Fibromyalgia Linked to Higher Risk of Death, Journal Reports

Written by Jay Croft

People who experience chronic pain and tiredness from fibromyalgia may be at a higher risk of death, a new analysis of evidence says.

The condition can lead people to be vulnerable to accidents, infections, and even suicide, according to the report published in RMD Open.

The researchers suggest that care providers monitor physical and mental health to lower the dangers.

People with fibromyalgia often have other health issues, including rheumatic, gut, neurological, and mental health disorders, according to BMJ, the peer-reviewed medical trade journal. More and more people are being diagnosed with fibromyalgia. The cause of the illness remains unclear.

The researchers looked at eight studies published between 1999 and 2020 and pooled results from six of them. The studies involved a total of 188,000 adults.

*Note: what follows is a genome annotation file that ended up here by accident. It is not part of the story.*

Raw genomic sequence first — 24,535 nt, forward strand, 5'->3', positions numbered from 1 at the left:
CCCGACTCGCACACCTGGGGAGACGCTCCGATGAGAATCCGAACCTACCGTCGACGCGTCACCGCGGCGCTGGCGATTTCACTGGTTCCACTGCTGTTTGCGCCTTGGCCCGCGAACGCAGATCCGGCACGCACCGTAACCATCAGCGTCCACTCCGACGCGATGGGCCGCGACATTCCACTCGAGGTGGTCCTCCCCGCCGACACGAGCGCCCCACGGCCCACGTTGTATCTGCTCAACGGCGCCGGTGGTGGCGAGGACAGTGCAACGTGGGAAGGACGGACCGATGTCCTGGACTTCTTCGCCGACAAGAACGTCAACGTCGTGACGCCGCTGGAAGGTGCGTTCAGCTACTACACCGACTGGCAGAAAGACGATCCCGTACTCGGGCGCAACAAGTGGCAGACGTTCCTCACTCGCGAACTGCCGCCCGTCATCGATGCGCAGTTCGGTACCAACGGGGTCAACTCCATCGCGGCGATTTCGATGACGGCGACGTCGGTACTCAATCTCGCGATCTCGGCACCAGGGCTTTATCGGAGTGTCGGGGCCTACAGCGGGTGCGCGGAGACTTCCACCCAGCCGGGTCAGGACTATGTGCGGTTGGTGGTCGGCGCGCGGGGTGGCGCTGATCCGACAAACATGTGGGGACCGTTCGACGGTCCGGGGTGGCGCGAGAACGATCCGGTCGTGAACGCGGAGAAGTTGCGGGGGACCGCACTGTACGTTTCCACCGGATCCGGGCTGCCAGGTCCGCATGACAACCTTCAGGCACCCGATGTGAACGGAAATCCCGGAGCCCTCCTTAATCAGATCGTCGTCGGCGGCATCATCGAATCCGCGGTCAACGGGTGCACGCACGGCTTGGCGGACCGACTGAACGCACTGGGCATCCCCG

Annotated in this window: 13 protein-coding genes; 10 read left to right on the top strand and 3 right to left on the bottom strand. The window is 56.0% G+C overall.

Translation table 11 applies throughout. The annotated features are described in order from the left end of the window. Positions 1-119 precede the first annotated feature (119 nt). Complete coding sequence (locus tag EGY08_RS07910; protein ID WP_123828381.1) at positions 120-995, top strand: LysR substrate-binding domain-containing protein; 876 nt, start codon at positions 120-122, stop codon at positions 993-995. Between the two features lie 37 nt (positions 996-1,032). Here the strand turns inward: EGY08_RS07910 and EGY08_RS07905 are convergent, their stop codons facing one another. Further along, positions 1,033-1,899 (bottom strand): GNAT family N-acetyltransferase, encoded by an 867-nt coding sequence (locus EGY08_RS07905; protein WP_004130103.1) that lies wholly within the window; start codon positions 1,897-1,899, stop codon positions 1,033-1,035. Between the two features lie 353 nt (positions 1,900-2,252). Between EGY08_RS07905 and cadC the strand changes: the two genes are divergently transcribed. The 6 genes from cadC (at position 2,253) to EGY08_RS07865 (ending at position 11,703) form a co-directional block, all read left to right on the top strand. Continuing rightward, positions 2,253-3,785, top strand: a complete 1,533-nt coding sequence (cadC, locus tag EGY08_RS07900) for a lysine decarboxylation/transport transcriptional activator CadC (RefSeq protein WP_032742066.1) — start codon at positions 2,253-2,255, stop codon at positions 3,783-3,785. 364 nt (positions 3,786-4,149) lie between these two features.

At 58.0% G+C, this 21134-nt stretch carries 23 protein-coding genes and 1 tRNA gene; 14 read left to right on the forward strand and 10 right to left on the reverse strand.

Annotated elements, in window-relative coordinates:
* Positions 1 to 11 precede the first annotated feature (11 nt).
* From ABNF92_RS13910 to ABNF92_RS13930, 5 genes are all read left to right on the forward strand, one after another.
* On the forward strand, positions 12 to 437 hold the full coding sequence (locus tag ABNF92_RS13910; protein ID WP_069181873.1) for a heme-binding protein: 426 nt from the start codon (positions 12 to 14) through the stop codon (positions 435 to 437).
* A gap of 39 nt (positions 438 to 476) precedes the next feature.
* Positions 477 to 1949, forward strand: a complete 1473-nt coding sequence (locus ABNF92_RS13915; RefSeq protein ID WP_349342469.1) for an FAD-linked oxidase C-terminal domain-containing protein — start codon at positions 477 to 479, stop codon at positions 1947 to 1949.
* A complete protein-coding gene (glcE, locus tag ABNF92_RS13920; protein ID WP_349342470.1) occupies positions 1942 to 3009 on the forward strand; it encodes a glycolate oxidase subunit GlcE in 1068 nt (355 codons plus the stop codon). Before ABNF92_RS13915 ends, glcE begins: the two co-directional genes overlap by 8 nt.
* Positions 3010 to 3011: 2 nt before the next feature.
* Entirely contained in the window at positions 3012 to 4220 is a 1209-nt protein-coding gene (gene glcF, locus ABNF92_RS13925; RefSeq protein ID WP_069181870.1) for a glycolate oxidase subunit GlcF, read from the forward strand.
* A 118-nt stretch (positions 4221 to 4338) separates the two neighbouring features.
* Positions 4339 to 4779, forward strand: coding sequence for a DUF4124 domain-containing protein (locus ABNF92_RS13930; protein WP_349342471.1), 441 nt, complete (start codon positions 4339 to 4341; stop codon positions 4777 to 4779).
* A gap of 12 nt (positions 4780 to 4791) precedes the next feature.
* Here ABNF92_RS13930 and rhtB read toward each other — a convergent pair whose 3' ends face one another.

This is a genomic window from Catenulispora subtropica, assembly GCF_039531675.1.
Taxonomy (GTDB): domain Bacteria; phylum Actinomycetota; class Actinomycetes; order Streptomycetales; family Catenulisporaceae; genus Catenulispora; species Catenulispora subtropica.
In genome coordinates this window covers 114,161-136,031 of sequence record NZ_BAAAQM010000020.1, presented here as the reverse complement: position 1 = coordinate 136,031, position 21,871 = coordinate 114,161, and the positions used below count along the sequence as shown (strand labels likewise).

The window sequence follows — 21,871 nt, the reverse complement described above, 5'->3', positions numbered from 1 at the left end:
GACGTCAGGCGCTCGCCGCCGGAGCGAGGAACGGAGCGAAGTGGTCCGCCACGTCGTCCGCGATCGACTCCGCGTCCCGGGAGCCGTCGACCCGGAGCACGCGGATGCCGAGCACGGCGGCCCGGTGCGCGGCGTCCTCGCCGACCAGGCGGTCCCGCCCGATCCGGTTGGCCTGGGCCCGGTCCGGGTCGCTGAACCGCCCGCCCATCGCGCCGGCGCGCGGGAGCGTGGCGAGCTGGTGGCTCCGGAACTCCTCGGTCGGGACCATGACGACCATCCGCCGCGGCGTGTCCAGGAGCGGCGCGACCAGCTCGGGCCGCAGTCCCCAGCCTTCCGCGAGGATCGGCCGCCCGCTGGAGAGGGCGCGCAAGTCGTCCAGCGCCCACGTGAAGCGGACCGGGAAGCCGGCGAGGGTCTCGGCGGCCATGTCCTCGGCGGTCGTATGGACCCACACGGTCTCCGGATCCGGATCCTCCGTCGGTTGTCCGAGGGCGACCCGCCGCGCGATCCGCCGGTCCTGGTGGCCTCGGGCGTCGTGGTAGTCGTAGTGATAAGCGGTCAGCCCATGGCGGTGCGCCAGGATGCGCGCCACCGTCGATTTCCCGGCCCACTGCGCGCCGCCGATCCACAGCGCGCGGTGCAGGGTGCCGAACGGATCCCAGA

The analysis of the data revealed that fibromyalgia was linked to a 27% greater risk of death from all causes.

Those with fibromyalgia were at a 44% greater risk of infections, including pneumonia. Their suicide risk was more than three times higher.

The greater risk of all-cause death could result from fatigue, poor sleep, and concentration problems, BMJ said.

The patients had a 12% lower risk of dying from cancer, the analysis found. This could be because they tend to make more visits to health care professionals, the authors suggest.

“Fibromyalgia is often called an ‘imaginary condition,’ with ongoing debates on the legitimacy and clinical usefulness of this diagnosis. Our review provides further proof that fibromyalgia patients should be taken seriously, with particular focus on screening for suicidal ideation, prevention of accidents, and prevention and treatment of infections,” the researchers say.


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